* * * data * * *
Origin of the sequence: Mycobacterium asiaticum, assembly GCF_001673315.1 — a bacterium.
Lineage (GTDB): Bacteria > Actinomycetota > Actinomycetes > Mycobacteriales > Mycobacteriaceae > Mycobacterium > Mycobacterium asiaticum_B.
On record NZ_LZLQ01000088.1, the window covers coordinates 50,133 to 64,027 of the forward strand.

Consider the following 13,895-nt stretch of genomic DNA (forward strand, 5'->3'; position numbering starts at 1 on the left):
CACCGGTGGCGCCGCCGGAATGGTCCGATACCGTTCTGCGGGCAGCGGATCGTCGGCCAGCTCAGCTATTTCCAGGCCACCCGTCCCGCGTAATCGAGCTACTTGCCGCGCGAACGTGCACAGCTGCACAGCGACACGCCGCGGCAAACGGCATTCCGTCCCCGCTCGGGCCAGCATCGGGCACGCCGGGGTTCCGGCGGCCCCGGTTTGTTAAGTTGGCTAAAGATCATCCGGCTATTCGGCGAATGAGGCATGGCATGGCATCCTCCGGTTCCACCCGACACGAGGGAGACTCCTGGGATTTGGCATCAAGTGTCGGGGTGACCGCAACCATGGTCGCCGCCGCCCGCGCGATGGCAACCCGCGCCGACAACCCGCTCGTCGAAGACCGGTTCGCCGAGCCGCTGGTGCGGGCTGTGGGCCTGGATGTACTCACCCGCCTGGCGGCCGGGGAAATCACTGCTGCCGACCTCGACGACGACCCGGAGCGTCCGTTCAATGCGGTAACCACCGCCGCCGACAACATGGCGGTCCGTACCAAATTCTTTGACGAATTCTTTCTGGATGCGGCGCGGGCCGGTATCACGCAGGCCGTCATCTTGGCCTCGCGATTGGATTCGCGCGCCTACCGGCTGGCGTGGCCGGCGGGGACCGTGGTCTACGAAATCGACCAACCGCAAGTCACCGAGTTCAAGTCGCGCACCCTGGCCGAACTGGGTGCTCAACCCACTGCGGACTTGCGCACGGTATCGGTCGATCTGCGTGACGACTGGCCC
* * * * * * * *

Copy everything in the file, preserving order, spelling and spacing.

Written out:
Origin of the sequence: Mycobacterium asiaticum, assembly GCF_001673315.1 — a bacterium.
Lineage (GTDB): Bacteria > Actinomycetota > Actinomycetes > Mycobacteriales > Mycobacteriaceae > Mycobacterium > Mycobacterium asiaticum_B.
On record NZ_LZLQ01000088.1, the window covers coordinates 50,133 to 64,027 of the forward strand.

Consider the following 13,895-nt stretch of genomic DNA (forward strand, 5'->3'; position numbering starts at 1 on the left):
CACCGGTGGCGCCGCCGGAATGGTCCGATACCGTTCTGCGGGCAGCGGATCGTCGGCCAGCTCAGCTATTTCCAGGCCACCCGTCCCGCGTAATCGAGCTACTTGCCGCGCGAACGTGCACAGCTGCACAGCGACACGCCGCGGCAAACGGCATTCCGTCCCCGCTCGGGCCAGCATCGGGCACGCCGGGGTTCCGGCGGCCCCGGTTTGTTAAGTTGGCTAAAGATCATCCGGCTATTCGGCGAATGAGGCATGGCATGGCATCCTCCGGTTCCACCCGACACGAGGGAGACTCCTGGGATTTGGCATCAAGTGTCGGGGTGACCGCAACCATGGTCGCCGCCGCCCGCGCGATGGCAACCCGCGCCGACAACCCGCTCGTCGAAGACCGGTTCGCCGAGCCGCTGGTGCGGGCTGTGGGCCTGGATGTACTCACCCGCCTGGCGGCCGGGGAAATCACTGCTGCCGACCTCGACGACGACCCGGAGCGTCCGTTCAATGCGGTAACCACCGCCGCCGACAACATGGCGGTCCGTACCAAATTCTTTGACGAATTCTTTCTGGATGCGGCGCGGGCCGGTATCACGCAGGCCGTCATCTTGGCCTCGCGATTGGATTCGCGCGCCTACCGGCTGGCGTGGCCGGCGGGGACCGTGGTCTACGAAATCGACCAACCGCAAGTCACCGAGTTCAAGTCGCGCACCCTGGCCGAACTGGGTGCTCAACCCACTGCGGACTTGCGCACGGTATCGGTCGATCTGCGTGACGACTGGCCC